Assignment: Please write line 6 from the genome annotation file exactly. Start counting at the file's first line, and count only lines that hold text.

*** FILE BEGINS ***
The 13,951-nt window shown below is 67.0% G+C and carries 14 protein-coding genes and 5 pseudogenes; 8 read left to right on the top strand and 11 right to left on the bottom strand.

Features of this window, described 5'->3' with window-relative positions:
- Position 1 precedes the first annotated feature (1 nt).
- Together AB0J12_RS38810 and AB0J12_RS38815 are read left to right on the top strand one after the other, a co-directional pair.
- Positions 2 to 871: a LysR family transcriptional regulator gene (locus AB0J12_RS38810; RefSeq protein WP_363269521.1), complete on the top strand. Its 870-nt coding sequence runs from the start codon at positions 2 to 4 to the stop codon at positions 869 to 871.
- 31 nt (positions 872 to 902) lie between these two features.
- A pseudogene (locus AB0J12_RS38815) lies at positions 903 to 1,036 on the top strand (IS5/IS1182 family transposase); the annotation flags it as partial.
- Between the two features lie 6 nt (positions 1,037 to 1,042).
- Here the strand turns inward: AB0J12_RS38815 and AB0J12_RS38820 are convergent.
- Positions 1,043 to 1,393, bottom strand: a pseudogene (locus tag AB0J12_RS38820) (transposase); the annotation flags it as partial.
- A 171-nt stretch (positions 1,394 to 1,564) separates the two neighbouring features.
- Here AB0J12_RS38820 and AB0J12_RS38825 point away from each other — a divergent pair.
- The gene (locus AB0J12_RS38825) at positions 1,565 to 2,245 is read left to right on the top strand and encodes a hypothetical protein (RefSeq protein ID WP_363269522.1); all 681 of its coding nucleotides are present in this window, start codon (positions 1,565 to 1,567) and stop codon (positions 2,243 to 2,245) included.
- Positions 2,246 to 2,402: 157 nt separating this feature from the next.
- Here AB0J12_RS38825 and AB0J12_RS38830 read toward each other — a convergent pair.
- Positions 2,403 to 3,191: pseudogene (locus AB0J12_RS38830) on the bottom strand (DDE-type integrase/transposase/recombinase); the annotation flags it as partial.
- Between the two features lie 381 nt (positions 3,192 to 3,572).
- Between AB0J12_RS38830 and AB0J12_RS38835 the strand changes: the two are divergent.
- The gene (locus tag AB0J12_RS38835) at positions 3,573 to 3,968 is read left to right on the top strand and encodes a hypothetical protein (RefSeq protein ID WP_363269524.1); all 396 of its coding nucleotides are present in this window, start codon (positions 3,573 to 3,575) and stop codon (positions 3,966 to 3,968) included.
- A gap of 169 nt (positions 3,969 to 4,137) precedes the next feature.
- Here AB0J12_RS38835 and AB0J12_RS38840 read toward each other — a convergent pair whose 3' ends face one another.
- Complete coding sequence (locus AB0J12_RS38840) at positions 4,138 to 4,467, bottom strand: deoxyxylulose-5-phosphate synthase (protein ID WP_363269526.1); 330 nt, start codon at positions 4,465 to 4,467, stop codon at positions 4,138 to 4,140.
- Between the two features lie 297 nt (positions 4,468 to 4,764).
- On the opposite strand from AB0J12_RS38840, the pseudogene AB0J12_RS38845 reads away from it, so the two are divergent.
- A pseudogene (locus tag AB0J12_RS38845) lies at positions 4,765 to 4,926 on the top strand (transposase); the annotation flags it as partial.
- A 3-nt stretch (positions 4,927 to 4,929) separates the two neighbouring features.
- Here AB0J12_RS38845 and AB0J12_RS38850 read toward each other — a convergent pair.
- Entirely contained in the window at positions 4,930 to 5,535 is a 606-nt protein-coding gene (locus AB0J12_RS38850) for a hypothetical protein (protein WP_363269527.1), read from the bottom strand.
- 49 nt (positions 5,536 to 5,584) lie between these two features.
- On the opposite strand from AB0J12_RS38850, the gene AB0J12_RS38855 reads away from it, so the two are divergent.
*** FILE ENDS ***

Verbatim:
- 31 nt (positions 872 to 902) lie between these two features.